4. Content Article
    Findings The assessment of visual signs of jaundice in newborn babies is subjective and more challenging with babies who have black or brown skin. Stakeholders have differing opinions about the reliability of visual signs to detect jaundice in newborn babies. Some neonatal units have introduced safety measures to mitigate the risk of reliance on visual signs of jaundice. National guidance does not recommend routinely measuring bilirubin levels in babies who are not visibly jaundiced. National guidance for jaundice in newborn babies maybe more applicable to term b
  5. News Article
    Record numbers of patients suffered severe harm last month because they spent so long in the back of ambulances waiting to get into A&E, new NHS figures reveal. An estimated 57,000 people in England “experienced potential harm”, of whom 6,000 were exposed to “severe harm”, in December – both the largest numbers on record – because they had to wait at least an hour to be handed over to hospital staff, according to NHS ambulance service bosses. The health union Unison, which represents many ambulance staff, said the data showed that the ambulance service “is barely coping” with the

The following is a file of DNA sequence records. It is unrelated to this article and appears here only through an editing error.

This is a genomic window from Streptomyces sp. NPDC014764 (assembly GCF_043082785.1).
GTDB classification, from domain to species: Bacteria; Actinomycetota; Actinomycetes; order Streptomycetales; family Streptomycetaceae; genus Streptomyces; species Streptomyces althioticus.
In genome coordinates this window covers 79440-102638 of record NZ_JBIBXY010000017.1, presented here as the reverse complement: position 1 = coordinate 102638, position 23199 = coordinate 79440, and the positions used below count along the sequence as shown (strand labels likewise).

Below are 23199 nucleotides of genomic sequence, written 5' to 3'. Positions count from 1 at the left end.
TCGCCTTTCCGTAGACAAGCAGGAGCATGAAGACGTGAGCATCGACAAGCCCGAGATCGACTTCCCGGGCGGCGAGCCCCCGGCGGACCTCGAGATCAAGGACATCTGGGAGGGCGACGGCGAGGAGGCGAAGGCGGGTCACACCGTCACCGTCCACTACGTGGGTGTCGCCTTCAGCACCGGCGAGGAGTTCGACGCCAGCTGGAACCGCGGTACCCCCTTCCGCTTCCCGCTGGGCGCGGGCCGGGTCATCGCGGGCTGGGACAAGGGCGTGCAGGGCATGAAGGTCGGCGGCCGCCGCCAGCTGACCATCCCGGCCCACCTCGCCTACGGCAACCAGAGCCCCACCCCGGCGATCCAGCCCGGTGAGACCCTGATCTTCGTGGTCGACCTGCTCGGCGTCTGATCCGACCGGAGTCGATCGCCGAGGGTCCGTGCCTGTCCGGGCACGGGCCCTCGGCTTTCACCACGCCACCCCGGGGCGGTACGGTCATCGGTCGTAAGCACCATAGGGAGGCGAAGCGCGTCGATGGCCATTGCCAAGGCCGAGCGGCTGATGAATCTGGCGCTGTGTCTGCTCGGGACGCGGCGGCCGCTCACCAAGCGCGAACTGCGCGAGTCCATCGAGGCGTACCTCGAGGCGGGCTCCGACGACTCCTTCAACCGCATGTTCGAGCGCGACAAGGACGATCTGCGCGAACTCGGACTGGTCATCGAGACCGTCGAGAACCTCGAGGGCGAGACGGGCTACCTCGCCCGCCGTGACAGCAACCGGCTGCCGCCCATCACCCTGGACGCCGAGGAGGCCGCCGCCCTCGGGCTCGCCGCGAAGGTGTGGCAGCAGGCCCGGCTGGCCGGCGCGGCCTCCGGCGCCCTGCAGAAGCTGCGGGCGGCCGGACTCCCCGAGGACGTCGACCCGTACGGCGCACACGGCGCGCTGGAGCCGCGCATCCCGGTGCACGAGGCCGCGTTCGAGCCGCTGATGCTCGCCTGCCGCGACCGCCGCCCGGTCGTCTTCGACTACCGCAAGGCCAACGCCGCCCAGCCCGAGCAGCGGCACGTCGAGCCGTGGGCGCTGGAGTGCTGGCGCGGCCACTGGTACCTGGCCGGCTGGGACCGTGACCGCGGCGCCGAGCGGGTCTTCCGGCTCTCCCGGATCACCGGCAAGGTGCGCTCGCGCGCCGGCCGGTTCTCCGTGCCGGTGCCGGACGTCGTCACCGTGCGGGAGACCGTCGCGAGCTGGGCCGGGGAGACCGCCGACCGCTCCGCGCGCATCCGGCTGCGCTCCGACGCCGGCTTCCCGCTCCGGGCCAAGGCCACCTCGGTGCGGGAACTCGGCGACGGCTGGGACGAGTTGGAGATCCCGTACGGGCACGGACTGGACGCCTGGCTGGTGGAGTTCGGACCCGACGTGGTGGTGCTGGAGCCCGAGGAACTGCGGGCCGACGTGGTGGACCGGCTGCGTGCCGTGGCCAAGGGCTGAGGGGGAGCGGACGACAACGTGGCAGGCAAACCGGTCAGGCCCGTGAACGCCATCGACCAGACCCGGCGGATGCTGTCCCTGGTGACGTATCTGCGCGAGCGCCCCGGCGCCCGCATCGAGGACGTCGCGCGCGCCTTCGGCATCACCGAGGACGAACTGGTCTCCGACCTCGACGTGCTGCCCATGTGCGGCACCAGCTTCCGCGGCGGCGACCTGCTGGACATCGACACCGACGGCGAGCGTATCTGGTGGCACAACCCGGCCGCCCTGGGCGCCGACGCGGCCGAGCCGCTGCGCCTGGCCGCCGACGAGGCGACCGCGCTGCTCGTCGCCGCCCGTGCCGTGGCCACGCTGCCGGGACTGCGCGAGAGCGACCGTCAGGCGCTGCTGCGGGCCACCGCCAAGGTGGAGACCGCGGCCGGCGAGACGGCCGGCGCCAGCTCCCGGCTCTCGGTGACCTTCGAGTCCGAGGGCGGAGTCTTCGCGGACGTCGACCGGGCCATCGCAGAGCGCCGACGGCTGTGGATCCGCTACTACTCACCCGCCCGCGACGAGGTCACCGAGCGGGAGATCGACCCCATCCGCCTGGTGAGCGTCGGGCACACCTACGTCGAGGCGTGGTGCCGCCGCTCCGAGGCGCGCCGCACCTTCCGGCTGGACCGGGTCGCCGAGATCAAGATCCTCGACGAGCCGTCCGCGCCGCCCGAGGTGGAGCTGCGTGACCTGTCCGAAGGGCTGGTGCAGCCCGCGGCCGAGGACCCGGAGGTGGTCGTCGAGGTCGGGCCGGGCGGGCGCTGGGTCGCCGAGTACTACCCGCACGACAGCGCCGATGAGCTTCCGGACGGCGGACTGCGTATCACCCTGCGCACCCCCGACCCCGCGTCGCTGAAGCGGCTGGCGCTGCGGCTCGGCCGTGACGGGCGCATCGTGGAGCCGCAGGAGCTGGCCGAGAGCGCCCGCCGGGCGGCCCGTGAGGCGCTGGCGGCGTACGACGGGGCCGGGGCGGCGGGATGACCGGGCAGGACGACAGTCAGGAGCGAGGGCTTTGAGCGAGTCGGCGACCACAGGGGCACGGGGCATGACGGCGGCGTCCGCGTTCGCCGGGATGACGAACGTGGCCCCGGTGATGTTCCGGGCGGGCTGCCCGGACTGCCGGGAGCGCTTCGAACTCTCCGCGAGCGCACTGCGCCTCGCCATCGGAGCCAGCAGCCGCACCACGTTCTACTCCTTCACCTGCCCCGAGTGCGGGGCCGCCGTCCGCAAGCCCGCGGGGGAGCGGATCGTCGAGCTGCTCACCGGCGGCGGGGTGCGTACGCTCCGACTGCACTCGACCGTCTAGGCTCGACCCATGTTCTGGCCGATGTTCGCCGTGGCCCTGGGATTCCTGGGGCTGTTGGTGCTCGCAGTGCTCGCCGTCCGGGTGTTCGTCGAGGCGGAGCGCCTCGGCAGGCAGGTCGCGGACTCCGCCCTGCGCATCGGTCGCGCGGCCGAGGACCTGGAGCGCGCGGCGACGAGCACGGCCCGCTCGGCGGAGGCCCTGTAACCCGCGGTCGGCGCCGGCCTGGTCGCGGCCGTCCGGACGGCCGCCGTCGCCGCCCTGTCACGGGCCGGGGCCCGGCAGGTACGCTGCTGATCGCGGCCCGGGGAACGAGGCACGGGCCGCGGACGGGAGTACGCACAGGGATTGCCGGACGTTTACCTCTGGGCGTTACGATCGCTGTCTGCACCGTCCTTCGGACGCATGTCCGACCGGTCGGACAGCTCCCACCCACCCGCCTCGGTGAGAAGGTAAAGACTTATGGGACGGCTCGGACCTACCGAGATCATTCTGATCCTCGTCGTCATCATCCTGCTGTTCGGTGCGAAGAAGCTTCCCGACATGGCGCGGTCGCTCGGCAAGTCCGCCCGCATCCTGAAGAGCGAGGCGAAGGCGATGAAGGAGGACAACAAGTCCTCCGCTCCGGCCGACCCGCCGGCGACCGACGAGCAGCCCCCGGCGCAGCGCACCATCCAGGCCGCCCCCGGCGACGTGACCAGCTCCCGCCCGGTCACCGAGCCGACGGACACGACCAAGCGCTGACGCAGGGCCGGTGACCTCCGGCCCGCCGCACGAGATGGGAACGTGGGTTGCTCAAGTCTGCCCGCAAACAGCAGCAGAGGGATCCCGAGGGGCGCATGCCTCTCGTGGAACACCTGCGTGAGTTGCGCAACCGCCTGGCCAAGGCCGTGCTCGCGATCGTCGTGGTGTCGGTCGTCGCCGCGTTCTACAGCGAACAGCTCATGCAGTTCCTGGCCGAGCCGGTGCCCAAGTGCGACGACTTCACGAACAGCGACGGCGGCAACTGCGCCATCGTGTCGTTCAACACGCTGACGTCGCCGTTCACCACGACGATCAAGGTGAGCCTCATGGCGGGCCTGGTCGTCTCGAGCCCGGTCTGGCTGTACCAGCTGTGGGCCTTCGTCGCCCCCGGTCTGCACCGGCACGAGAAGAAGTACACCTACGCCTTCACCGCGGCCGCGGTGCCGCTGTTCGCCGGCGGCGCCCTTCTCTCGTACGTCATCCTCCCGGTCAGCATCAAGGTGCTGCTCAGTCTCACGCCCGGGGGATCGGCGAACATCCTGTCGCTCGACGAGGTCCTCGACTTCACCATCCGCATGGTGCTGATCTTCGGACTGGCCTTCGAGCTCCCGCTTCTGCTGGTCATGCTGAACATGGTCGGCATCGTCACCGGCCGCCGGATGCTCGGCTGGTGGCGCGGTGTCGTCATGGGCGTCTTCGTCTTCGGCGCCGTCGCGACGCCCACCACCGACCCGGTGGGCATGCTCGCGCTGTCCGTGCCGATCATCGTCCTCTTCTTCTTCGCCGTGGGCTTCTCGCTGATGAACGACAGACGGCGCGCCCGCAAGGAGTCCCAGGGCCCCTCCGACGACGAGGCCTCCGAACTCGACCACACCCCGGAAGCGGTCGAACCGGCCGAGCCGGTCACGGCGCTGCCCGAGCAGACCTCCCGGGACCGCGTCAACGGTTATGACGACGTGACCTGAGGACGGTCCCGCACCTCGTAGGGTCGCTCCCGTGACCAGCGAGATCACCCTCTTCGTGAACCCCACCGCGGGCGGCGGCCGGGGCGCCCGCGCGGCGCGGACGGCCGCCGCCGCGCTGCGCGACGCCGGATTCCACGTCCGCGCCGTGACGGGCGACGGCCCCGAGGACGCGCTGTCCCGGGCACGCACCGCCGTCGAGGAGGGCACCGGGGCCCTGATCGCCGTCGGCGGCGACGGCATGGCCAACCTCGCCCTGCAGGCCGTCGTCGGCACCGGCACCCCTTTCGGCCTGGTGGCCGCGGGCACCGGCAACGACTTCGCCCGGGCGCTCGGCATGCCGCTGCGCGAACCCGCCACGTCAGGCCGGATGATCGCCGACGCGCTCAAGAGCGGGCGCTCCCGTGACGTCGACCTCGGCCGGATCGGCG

6. News Article
    A trust that sacked a whistleblower who had warned them about potential patient harm from a new procedure has been told to pay her more than £200,000. Jasna Macanovic won her case against Portsmouth Hospitals University Trust last year after the employment tribunal found board members had broken employment rules, including by telling her she would get a good reference if she agreed to quietly resign. Earlier this month, an employment tribunal judgment to establish the compensation she was owed said the trust had subjected Dr Macanovic to “a campaign of harassment” and rejected Portsm